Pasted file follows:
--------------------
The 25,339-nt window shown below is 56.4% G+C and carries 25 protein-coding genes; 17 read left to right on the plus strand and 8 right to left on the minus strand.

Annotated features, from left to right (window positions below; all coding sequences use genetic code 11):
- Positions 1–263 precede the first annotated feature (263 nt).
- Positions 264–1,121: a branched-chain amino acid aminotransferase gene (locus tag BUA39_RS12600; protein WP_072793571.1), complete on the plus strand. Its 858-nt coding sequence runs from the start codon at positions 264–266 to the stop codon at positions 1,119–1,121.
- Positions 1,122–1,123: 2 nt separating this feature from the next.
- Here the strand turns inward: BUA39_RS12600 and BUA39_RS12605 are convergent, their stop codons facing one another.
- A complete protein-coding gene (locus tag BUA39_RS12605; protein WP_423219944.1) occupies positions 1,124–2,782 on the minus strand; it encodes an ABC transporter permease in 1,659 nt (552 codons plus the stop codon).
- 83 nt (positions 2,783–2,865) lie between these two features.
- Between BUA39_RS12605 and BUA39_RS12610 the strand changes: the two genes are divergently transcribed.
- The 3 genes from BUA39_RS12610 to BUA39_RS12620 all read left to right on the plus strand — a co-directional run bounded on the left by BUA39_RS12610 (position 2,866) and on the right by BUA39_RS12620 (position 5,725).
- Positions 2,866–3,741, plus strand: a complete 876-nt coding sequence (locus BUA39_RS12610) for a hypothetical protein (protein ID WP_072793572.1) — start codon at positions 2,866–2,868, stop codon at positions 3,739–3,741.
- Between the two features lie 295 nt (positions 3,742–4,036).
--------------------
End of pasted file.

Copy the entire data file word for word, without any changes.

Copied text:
The 25,339-nt window shown below is 56.4% G+C and carries 25 protein-coding genes; 17 read left to right on the plus strand and 8 right to left on the minus strand.

Annotated features, from left to right (window positions below; all coding sequences use genetic code 11):
- Positions 1–263 precede the first annotated feature (263 nt).
- Positions 264–1,121: a branched-chain amino acid aminotransferase gene (locus tag BUA39_RS12600; protein WP_072793571.1), complete on the plus strand. Its 858-nt coding sequence runs from the start codon at positions 264–266 to the stop codon at positions 1,119–1,121.
- Positions 1,122–1,123: 2 nt separating this feature from the next.
- Here the strand turns inward: BUA39_RS12600 and BUA39_RS12605 are convergent, their stop codons facing one another.
- A complete protein-coding gene (locus tag BUA39_RS12605; protein WP_423219944.1) occupies positions 1,124–2,782 on the minus strand; it encodes an ABC transporter permease in 1,659 nt (552 codons plus the stop codon).
- 83 nt (positions 2,783–2,865) lie between these two features.
- Between BUA39_RS12605 and BUA39_RS12610 the strand changes: the two genes are divergently transcribed.
- The 3 genes from BUA39_RS12610 to BUA39_RS12620 all read left to right on the plus strand — a co-directional run bounded on the left by BUA39_RS12610 (position 2,866) and on the right by BUA39_RS12620 (position 5,725).
- Positions 2,866–3,741, plus strand: a complete 876-nt coding sequence (locus BUA39_RS12610) for a hypothetical protein (protein ID WP_072793572.1) — start codon at positions 2,866–2,868, stop codon at positions 3,739–3,741.
- Between the two features lie 295 nt (positions 3,742–4,036).